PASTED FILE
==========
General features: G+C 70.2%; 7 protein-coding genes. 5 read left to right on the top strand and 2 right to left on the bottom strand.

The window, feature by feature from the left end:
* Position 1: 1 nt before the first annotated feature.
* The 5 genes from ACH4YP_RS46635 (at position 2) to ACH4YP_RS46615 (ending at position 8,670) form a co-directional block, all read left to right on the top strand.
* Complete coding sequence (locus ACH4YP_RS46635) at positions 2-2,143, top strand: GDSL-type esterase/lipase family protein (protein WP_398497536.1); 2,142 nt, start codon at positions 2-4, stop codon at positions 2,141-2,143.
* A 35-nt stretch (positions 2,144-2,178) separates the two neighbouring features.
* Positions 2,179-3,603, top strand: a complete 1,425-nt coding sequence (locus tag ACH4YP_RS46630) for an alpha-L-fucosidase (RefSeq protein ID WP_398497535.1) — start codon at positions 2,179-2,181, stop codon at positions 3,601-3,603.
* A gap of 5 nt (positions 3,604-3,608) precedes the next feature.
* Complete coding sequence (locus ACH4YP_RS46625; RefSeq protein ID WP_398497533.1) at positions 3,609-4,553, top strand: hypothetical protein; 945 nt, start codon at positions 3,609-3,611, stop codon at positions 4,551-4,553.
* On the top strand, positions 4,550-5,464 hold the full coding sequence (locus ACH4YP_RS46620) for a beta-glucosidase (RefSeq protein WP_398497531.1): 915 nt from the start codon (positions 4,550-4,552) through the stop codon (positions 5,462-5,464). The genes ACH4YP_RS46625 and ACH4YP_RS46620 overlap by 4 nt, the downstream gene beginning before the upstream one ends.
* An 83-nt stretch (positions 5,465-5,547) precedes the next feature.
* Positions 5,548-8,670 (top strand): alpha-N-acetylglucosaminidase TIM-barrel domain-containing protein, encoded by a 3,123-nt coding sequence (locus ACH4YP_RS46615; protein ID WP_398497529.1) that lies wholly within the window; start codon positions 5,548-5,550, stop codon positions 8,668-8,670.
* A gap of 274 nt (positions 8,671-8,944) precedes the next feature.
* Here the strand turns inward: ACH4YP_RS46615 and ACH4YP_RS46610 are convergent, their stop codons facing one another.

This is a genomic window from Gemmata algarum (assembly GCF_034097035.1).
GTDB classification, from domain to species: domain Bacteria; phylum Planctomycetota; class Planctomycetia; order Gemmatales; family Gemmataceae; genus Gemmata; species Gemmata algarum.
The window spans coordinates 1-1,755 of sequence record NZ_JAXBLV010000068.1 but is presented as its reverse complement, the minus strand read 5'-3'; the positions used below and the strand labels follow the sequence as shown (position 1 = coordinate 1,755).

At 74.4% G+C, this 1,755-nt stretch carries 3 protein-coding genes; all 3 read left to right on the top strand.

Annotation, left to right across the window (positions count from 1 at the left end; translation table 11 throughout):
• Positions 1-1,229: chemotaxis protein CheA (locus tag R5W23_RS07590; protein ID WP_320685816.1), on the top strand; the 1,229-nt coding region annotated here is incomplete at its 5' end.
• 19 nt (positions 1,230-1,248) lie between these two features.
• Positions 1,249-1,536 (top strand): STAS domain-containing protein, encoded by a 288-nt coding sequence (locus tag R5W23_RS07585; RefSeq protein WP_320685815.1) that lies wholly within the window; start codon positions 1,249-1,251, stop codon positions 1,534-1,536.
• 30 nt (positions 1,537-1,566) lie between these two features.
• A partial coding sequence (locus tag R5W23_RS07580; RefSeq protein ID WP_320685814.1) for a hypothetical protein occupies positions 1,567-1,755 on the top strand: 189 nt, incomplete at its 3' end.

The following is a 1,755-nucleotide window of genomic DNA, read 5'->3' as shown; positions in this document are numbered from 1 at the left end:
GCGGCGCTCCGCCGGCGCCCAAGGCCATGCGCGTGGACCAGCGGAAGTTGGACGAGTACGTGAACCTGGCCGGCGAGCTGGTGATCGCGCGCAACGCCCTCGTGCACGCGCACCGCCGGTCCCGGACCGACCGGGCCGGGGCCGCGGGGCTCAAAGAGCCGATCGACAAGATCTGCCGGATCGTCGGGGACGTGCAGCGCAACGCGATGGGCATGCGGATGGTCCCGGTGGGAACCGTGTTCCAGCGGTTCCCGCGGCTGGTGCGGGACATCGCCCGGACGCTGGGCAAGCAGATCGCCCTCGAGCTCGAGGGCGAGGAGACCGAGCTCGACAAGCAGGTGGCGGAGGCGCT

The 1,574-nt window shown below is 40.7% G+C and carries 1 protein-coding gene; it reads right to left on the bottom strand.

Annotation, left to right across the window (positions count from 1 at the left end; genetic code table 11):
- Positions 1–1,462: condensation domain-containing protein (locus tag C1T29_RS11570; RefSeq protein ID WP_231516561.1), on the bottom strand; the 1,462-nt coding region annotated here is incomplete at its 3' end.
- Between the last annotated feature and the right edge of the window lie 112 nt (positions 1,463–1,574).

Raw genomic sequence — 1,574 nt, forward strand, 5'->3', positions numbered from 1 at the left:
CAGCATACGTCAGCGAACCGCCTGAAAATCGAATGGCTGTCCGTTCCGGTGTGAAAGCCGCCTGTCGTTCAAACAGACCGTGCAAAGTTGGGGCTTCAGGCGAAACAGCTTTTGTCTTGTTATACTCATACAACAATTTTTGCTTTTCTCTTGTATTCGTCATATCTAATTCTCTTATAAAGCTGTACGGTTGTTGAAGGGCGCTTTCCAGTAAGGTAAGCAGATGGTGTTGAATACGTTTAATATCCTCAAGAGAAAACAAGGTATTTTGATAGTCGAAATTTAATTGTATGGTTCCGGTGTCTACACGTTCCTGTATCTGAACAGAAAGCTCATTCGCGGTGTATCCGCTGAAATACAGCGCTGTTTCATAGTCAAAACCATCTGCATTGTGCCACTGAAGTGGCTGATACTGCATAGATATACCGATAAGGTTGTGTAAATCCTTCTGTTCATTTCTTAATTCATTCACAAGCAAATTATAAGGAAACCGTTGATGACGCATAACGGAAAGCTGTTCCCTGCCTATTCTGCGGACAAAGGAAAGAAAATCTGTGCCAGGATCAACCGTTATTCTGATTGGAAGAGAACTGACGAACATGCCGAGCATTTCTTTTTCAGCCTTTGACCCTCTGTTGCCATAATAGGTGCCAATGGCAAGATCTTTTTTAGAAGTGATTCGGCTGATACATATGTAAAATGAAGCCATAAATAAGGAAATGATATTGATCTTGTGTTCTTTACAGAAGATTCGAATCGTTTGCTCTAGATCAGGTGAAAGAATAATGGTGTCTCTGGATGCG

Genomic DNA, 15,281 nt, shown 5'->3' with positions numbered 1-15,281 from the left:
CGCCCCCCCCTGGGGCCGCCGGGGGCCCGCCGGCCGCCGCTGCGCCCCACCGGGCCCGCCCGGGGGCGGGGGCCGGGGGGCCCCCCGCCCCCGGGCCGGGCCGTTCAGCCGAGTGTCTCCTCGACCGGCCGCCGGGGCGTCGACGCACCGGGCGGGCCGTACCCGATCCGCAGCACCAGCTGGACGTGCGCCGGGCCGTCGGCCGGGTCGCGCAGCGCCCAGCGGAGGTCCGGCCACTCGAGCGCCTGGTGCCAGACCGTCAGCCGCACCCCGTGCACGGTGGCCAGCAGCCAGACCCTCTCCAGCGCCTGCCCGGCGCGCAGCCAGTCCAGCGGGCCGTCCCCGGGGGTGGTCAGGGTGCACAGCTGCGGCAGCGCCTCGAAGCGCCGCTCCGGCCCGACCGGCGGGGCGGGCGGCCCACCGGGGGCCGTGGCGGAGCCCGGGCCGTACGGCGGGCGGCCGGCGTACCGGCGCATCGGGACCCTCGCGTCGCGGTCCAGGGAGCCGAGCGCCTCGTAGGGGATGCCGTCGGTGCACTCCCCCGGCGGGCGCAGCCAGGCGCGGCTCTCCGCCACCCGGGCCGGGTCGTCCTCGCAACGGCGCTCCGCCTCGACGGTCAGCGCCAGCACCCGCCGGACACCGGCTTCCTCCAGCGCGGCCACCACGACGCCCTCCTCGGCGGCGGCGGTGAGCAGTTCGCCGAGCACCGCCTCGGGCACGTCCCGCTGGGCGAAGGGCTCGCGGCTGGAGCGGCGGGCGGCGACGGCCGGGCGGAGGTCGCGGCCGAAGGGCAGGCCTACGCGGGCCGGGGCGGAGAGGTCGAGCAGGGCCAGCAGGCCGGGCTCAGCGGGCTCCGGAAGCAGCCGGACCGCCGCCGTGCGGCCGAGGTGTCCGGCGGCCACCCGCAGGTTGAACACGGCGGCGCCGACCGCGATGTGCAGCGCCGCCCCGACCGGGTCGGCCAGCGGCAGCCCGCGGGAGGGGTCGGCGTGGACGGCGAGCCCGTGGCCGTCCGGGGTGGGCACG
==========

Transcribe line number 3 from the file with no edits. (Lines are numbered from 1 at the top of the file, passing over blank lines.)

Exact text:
* Position 1: 1 nt before the first annotated feature.